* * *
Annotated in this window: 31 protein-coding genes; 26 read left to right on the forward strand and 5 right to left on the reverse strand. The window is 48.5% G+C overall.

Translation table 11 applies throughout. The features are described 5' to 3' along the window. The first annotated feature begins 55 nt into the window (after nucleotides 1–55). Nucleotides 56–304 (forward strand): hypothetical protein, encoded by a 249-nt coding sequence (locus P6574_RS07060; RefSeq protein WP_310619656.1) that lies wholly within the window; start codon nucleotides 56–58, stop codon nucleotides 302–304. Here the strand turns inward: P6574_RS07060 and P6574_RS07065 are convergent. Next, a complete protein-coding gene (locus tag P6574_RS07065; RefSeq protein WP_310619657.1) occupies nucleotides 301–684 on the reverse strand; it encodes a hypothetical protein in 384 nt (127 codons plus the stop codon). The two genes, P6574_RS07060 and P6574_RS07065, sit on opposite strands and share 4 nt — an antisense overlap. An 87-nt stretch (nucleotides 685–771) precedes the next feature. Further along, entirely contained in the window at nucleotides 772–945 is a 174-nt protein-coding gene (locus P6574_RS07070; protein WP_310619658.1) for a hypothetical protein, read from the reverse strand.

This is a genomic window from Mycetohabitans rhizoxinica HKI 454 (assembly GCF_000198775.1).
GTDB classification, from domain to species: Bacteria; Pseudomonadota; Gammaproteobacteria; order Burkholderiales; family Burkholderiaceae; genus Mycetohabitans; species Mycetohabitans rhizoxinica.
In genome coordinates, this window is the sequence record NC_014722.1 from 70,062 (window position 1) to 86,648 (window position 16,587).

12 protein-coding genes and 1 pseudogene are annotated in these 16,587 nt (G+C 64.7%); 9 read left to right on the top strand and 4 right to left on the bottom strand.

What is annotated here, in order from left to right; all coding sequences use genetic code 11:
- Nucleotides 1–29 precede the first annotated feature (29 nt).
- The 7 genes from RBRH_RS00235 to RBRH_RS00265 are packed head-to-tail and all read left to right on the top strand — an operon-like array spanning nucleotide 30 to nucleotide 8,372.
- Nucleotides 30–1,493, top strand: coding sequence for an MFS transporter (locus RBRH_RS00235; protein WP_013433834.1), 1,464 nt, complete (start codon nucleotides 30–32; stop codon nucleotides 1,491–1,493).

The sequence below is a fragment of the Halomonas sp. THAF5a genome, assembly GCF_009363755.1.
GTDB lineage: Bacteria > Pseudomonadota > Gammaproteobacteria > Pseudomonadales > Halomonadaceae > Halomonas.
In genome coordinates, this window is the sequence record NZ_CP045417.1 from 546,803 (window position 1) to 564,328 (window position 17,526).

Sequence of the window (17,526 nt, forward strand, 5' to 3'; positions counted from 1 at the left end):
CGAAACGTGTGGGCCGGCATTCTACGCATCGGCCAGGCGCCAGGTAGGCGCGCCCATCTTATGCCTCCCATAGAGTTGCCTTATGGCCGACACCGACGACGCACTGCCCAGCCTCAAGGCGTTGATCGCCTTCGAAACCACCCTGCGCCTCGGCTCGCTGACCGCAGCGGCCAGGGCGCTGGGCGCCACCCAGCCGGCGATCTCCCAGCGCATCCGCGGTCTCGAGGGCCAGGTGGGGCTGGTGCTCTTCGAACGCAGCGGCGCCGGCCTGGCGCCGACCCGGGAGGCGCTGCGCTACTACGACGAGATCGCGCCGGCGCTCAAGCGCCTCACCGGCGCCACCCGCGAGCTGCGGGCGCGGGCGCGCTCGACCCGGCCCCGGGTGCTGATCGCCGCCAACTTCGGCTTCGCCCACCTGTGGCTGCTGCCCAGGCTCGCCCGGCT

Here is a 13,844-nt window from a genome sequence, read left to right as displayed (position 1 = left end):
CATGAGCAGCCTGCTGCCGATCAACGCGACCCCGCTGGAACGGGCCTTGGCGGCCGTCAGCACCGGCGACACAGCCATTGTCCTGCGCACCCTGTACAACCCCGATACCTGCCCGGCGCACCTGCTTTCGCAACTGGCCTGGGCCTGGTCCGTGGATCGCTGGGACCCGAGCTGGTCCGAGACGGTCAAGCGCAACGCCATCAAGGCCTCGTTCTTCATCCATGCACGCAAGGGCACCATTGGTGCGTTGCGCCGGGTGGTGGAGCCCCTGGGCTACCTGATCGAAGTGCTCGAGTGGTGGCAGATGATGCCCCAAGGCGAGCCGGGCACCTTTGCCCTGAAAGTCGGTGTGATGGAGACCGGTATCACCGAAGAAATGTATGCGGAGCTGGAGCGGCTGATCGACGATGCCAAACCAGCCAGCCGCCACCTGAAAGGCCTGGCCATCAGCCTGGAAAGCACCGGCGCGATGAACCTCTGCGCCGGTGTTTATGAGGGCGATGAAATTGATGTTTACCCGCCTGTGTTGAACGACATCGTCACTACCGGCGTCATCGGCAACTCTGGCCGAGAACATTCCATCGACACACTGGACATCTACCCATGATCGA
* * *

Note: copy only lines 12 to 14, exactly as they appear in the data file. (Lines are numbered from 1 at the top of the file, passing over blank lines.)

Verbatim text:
GTDB lineage: Bacteria > Pseudomonadota > Gammaproteobacteria > Pseudomonadales > Halomonadaceae > Halomonas.
In genome coordinates, this window is the sequence record NZ_CP045417.1 from 546,803 (window position 1) to 564,328 (window position 17,526).

Sequence of the window (17,526 nt, forward strand, 5' to 3'; positions counted from 1 at the left end):